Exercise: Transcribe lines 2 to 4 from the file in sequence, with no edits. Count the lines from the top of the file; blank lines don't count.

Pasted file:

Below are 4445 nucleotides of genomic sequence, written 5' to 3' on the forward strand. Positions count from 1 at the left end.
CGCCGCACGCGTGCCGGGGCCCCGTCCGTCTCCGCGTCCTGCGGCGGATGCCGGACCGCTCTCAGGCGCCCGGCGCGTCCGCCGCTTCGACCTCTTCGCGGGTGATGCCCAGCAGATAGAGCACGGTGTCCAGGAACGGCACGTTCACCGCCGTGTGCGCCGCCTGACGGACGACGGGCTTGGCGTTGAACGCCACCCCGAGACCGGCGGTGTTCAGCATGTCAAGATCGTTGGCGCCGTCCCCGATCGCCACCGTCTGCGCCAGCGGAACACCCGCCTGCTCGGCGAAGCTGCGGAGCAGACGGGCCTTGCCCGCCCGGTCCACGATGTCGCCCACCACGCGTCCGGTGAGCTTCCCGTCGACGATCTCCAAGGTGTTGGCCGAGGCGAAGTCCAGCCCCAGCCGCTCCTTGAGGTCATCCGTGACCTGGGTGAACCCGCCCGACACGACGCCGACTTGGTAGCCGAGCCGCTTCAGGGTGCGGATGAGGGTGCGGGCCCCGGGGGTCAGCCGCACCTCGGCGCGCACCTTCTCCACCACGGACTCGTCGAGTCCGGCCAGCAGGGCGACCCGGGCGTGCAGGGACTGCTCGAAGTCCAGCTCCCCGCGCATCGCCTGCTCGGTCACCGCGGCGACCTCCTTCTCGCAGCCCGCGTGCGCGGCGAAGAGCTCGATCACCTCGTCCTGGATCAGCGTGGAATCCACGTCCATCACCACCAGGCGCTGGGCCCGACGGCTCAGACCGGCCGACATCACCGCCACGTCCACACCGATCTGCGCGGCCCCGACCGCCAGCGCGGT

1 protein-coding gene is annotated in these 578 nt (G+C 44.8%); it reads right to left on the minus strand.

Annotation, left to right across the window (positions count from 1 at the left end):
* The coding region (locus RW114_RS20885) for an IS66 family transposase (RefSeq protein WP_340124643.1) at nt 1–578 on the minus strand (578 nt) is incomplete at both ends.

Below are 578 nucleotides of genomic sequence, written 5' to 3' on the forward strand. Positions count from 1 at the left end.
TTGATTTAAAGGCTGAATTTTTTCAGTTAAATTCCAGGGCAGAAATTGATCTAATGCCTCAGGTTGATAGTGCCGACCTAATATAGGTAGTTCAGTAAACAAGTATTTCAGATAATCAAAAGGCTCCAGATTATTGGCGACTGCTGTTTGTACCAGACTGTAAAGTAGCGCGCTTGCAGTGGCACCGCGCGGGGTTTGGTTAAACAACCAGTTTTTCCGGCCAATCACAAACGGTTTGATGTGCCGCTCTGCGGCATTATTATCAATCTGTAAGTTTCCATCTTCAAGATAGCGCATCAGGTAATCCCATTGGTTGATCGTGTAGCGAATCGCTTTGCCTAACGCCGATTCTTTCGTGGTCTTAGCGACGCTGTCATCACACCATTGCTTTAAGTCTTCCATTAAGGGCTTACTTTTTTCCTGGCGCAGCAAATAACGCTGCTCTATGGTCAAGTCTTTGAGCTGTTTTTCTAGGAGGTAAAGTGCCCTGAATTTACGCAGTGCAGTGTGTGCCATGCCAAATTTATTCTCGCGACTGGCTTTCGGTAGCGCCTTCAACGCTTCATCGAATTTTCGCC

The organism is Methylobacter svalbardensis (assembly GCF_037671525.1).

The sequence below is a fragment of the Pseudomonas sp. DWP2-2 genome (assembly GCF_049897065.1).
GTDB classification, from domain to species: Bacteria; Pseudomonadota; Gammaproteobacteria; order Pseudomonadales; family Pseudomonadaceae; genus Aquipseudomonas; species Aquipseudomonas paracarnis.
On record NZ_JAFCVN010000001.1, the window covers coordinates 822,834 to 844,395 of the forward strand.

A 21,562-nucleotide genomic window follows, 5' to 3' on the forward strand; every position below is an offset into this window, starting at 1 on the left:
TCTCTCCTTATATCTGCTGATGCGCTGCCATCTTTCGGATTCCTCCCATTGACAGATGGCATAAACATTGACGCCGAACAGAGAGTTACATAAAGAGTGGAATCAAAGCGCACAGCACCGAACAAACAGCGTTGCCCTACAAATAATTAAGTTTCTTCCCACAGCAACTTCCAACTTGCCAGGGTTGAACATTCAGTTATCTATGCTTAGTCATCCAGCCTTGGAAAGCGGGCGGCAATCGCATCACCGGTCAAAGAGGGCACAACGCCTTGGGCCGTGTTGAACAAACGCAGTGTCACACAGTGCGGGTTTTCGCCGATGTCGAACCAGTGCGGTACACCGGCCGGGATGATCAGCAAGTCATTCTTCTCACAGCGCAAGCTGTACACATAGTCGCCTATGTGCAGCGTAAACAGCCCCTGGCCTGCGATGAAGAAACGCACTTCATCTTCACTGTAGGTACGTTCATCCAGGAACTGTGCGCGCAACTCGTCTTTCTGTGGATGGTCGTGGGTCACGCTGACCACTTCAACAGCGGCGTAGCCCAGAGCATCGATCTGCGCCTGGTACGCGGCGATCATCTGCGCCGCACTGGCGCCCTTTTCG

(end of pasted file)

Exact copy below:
CGCCGCACGCGTGCCGGGGCCCCGTCCGTCTCCGCGTCCTGCGGCGGATGCCGGACCGCTCTCAGGCGCCCGGCGCGTCCGCCGCTTCGACCTCTTCGCGGGTGATGCCCAGCAGATAGAGCACGGTGTCCAGGAACGGCACGTTCACCGCCGTGTGCGCCGCCTGACGGACGACGGGCTTGGCGTTGAACGCCACCCCGAGACCGGCGGTGTTCAGCATGTCAAGATCGTTGGCGCCGTCCCCGATCGCCACCGTCTGCGCCAGCGGAACACCCGCCTGCTCGGCGAAGCTGCGGAGCAGACGGGCCTTGCCCGCCCGGTCCACGATGTCGCCCACCACGCGTCCGGTGAGCTTCCCGTCGACGATCTCCAAGGTGTTGGCCGAGGCGAAGTCCAGCCCCAGCCGCTCCTTGAGGTCATCCGTGACCTGGGTGAACCCGCCCGACACGACGCCGACTTGGTAGCCGAGCCGCTTCAGGGTGCGGATGAGGGTGCGGGCCCCGGGGGTCAGCCGCACCTCGGCGCGCACCTTCTCCACCACGGACTCGTCGAGTCCGGCCAGCAGGGCGACCCGGGCGTGCAGGGACTGCTCGAAGTCCAGCTCCCCGCGCATCGCCTGCTCGGTCACCGCGGCGACCTCCTTCTCGCAGCCCGCGTGCGCGGCGAAGAGCTCGATCACCTCGTCCTGGATCAGCGTGGAATCCACGTCCATCACCACCAGGCGCTGGGCCCGACGGCTCAGACCGGCCGACATCACCGCCACGTCCACACCGATCTGCGCGGCCCCGACCGCCAGCGCGGT

1 protein-coding gene is annotated in these 578 nt (G+C 44.8%); it reads right to left on the minus strand.

Annotation, left to right across the window (positions count from 1 at the left end):